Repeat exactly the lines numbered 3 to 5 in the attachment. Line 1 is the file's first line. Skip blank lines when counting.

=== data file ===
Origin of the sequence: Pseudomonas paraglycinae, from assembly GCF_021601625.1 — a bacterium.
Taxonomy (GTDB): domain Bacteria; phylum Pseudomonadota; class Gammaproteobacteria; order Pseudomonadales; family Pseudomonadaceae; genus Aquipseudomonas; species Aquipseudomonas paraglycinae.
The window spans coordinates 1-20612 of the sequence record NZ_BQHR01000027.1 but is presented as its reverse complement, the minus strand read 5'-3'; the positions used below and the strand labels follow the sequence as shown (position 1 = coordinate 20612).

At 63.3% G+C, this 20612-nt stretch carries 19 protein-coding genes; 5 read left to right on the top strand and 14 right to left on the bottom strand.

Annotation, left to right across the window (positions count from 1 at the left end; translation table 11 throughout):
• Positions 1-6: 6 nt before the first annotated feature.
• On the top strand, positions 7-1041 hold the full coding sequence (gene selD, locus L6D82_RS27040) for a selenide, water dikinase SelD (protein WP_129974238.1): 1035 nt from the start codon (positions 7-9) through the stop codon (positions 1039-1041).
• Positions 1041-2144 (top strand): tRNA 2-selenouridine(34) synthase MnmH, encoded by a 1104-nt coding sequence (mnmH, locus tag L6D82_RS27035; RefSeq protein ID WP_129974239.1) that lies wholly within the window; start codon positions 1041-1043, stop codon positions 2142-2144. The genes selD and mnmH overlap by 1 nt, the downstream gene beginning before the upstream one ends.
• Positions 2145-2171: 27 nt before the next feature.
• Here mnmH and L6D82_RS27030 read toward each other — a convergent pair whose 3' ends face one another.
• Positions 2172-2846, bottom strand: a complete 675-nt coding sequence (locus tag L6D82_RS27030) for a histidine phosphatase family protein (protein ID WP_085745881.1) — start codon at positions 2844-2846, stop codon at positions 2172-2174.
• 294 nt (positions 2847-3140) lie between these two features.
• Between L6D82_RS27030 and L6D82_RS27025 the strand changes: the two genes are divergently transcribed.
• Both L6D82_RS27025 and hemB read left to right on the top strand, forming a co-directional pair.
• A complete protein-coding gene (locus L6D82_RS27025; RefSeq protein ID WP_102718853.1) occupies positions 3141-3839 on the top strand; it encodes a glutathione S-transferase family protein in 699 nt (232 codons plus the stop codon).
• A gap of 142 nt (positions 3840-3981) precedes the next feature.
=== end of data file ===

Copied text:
The window spans coordinates 1-20612 of the sequence record NZ_BQHR01000027.1 but is presented as its reverse complement, the minus strand read 5'-3'; the positions used below and the strand labels follow the sequence as shown (position 1 = coordinate 20612).

At 63.3% G+C, this 20612-nt stretch carries 19 protein-coding genes; 5 read left to right on the top strand and 14 right to left on the bottom strand.

Annotation, left to right across the window (positions count from 1 at the left end; translation table 11 throughout):